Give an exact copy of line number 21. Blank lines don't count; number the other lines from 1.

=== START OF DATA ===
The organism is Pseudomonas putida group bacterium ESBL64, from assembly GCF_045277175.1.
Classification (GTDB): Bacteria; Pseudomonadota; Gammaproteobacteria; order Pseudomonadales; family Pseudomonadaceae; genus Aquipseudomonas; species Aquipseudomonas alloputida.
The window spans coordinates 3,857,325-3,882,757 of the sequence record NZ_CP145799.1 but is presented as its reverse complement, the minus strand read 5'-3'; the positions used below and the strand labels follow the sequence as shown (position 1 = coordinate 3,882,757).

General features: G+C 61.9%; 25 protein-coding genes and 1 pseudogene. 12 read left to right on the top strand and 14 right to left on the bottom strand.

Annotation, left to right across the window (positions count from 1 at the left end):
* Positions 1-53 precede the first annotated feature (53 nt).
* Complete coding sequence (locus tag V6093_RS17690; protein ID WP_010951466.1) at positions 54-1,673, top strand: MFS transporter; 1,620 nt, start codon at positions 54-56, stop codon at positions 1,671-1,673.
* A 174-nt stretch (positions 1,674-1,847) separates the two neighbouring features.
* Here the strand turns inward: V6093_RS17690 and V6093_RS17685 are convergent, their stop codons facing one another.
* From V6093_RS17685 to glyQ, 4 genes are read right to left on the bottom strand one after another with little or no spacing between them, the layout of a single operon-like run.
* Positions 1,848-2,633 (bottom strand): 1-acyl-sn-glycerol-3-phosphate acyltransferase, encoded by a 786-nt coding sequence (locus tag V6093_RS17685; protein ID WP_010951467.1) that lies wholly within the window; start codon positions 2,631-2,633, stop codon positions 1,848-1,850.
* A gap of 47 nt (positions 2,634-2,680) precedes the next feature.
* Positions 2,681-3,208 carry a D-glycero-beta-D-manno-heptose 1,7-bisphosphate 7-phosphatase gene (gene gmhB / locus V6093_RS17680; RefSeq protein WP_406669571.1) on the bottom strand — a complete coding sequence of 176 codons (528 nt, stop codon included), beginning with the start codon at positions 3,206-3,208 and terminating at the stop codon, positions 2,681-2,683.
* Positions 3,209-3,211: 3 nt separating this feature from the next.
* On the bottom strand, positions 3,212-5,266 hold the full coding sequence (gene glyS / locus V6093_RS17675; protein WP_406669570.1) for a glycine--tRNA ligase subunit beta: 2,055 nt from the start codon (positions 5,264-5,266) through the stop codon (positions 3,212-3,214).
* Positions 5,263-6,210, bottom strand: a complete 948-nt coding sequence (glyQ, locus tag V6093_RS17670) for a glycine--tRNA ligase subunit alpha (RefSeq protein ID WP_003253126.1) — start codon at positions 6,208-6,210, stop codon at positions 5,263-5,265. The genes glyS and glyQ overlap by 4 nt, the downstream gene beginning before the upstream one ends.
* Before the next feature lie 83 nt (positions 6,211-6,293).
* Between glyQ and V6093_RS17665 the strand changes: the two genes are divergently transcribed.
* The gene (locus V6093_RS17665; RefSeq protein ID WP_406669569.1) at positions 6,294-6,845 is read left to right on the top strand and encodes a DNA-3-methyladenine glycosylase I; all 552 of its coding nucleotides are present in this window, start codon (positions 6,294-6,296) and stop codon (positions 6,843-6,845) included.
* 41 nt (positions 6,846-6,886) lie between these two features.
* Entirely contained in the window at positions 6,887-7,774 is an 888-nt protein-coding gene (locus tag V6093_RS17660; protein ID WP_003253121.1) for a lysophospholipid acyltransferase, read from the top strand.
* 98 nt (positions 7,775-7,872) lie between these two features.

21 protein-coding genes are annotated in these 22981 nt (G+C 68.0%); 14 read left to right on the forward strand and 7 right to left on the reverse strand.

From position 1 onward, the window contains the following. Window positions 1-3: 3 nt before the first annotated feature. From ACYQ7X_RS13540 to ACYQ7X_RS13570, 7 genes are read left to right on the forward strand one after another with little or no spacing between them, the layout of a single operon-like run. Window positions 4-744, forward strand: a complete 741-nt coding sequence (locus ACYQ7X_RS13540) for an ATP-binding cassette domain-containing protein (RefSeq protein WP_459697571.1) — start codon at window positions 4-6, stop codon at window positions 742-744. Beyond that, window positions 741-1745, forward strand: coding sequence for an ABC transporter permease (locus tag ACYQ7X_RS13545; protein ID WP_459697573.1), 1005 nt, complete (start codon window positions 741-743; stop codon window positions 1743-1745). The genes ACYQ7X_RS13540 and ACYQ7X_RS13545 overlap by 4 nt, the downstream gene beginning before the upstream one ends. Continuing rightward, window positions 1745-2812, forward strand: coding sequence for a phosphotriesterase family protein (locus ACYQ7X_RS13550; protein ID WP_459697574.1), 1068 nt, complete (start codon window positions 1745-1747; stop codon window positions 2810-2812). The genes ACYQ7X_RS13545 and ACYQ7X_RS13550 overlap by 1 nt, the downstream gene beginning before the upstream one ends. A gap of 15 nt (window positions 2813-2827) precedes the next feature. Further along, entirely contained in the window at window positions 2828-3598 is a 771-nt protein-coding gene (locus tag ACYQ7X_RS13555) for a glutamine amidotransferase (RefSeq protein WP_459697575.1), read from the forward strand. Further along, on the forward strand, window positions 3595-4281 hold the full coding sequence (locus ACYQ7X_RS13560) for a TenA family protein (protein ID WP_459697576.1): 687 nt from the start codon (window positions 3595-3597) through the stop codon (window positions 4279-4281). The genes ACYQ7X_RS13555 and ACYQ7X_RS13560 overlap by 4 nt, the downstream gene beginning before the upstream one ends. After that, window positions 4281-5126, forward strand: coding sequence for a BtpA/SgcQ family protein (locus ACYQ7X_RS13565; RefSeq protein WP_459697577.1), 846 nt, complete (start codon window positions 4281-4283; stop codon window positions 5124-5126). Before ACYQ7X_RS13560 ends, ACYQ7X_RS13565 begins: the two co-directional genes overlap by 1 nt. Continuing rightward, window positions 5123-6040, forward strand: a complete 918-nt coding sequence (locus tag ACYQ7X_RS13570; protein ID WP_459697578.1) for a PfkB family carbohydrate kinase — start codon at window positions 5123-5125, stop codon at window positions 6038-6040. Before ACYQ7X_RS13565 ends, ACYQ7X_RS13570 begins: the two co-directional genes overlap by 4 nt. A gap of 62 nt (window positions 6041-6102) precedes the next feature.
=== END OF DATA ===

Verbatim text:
* Entirely contained in the window at positions 6,887-7,774 is an 888-nt protein-coding gene (locus tag V6093_RS17660; protein ID WP_003253121.1) for a lysophospholipid acyltransferase, read from the top strand.